Justice Dept. seeks to reform Memphis juvenile system after prejudice probe
LUCAS L. JOHNSON II
Dec 18, 2012 at 3:33 PM
NASHVILLE — The U.S. Justice Department on Tuesday announced measures to overhaul the Memphis and Shelby County juvenile justice system after a complaint several years ago alleged that African-Americans were being treated more harshly than children of other races.
Officials said the move — a first for the federal department — will be a blueprint for other juvenile systems facing similar issues nationwide.
Earlier this year, a blistering Justice report, prompted by the 2009 complaint, found that black children are treated differently than their white counterparts in the Memphis and Shelby County juvenile justice system and that the rights of children of all races are routinely violated.
To address the findings, the Justice Department said Tuesday that it has entered into a comprehensive memorandum of agreement with the Shelby County system to resolve "serious and systemic failures" that violate children's due process and equal protection rights.
Specifically, the department said it will:
— Establish a juvenile defender unit in the public defender's office that will be independent of the court.
— Require procedural safeguards against self-incrimination.
— Assess where and why disproportionate minority contact in the juvenile justice system occurs.
— Prohibit pre-adjudication detention for reasons not related to public safety or future appearance in court.
— Create a community oversight group composed of juvenile justice stakeholders and six to nine citizens selected by the mayor and approved by the county commission.
Thomas E. Perez, assistant attorney general for the Civil Rights Division, said he thinks the plans will benefit other juvenile systems.
"All too frequently across communities ... there are challenges in the juvenile justice system," he said. "I am hopeful and confident that this blueprint that we have put in place in collaboration with the juvenile court will enable us to accomplish these critical goals."
Officials said this is the first time the Justice Department has investigated a juvenile court system and used its authority under the Violent Crime Control and Law Enforcement Act of 1994.
"While we have conducted these types of investigations into police departments throughout the country, as well as sheriff departments, since 1994, this was the first time we looked at and used this law to examine the juvenile justice system," Perez said.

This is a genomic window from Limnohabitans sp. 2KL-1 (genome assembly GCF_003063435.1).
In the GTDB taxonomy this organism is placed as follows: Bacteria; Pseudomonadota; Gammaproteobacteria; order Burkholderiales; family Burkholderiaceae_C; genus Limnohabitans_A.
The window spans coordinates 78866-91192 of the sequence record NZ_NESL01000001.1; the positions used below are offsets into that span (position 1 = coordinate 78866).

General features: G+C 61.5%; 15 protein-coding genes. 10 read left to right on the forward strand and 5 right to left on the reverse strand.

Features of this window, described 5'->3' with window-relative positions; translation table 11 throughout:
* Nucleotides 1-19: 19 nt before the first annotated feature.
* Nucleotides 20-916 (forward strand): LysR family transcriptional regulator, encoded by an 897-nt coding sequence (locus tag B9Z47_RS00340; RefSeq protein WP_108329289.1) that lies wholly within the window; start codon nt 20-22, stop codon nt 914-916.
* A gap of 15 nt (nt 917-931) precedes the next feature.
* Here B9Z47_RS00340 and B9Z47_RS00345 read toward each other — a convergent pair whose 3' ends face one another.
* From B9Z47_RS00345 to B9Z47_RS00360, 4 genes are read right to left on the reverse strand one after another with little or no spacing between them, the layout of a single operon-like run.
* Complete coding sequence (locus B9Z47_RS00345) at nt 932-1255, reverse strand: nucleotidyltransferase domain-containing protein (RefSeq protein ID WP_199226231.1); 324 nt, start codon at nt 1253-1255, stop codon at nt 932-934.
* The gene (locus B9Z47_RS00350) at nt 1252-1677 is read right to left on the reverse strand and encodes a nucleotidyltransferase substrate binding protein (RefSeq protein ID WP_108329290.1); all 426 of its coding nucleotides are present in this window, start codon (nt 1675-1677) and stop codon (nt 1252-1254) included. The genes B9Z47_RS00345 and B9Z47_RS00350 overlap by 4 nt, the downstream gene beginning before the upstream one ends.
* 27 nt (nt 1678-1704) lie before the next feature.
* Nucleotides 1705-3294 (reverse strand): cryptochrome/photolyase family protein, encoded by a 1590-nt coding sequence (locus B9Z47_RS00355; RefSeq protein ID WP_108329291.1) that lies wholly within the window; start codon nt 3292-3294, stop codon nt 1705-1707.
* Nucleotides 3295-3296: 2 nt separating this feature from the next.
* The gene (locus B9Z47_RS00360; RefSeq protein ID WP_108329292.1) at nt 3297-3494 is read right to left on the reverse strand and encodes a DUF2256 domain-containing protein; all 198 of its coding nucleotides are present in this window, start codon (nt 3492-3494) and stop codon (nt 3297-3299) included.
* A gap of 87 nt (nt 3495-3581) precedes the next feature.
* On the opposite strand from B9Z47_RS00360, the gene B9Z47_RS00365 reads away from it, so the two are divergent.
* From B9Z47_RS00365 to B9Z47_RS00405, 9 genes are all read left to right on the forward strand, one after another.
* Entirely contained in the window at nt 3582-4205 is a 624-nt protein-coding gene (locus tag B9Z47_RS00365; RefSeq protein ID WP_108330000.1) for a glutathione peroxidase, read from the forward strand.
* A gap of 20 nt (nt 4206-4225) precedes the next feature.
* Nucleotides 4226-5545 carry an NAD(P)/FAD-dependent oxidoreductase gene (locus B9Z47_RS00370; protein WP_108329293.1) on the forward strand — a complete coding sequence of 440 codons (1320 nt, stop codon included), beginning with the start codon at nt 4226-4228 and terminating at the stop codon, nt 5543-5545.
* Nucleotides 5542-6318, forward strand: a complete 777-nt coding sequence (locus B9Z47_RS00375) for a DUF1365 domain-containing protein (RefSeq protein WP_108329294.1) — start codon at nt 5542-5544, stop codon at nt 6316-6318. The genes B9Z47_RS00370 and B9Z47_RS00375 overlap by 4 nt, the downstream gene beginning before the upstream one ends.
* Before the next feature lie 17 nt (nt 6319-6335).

The Justice Department's investigation earlier this year included a review of more than 66,000 case files over five years and the monitoring of hearings, transcripts of court proceedings, and several meetings with juvenile court officials.
The report found that black children are treated disparately in almost all phases of the juvenile court process. They were more likely to be detained, less likely to receive warnings and get lenient treatment, and more likely to be transferred to criminal court to be tried as adults, the report found. It also said African-American kids even got harsher treatment in cases when their grades and criminal histories were better than those of their white counterparts.
Young people were not given adequate notice of charges, according to the report, and sometimes during court hearings judges and lawyers were not sure which criminal charges a child faced.
The investigation also said that youths' rights against self-incrimination were routinely violated, and the court was ignoring their due process rights when they were faced with being tried as an adult.
Juvenile officials also were criticized for using dangerous and excessive chair restraint techniques and for failing to protect children from harming themselves.
Democratic Rep. John DeBerry of Memphis, a vocal children's advocate, said Tuesday that he just wants to see all children in the juvenile justice system treated fairly.
"I want a court that — because of some of the ways these children are raised and because of some of the environments they're in — that at least there is a place when they find themselves in trouble, or abandoned, or neglected, that we as a community do everything we can to get them back on track," he said.